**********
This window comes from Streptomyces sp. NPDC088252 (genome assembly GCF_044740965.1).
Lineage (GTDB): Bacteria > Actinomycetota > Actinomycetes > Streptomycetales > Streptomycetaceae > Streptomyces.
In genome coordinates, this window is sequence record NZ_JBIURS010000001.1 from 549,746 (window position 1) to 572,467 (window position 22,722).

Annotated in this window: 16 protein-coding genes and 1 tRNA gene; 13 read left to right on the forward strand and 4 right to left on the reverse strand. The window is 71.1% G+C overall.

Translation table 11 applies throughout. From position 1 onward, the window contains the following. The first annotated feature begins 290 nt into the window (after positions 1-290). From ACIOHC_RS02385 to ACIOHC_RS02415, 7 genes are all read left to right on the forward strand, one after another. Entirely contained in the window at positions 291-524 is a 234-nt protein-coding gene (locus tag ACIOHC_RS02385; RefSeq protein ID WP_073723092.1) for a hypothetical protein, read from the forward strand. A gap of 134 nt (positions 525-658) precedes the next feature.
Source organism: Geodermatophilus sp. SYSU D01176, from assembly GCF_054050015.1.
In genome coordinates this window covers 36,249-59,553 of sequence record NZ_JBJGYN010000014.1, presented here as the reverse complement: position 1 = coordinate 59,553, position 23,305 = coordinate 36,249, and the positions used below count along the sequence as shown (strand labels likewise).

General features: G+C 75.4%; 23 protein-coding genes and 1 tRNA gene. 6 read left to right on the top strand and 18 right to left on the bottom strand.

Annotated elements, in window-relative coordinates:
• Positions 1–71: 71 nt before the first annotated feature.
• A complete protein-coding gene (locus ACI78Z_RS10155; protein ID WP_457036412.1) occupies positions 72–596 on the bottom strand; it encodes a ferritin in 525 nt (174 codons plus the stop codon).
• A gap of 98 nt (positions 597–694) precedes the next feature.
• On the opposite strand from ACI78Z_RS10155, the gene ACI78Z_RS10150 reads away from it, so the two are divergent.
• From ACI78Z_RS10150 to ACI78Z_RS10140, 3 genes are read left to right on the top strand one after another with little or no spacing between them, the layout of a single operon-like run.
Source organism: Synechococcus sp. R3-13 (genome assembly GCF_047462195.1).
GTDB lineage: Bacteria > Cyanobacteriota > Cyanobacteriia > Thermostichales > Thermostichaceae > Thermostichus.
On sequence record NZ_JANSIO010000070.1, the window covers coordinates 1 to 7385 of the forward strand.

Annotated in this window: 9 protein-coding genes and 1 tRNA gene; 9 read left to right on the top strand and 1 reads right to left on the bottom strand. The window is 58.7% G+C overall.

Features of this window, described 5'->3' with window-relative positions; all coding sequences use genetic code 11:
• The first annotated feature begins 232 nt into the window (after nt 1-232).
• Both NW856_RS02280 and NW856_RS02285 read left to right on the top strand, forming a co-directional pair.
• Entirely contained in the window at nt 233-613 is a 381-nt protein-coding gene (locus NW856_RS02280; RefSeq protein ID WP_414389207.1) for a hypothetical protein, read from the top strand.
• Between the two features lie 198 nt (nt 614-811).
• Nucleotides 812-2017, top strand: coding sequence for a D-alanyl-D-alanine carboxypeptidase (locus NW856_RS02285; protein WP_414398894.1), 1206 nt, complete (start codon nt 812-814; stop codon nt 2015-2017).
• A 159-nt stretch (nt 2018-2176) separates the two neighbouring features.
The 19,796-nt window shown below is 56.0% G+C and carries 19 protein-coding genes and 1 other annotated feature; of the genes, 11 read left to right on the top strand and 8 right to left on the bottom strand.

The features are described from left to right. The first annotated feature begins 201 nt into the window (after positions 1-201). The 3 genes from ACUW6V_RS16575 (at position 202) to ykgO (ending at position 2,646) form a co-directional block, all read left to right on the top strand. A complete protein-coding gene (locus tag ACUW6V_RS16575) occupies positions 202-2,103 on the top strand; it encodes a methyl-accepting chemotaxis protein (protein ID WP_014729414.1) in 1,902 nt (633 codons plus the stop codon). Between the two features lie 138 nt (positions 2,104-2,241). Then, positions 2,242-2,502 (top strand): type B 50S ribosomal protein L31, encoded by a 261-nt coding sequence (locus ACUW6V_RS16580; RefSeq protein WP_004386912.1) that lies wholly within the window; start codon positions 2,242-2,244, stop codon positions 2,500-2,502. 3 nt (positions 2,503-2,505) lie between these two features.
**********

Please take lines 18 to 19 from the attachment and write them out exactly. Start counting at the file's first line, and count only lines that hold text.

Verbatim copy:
Annotated in this window: 9 protein-coding genes and 1 tRNA gene; 9 read left to right on the top strand and 1 reads right to left on the bottom strand. The window is 58.7% G+C overall.

Features of this window, described 5'->3' with window-relative positions; all coding sequences use genetic code 11: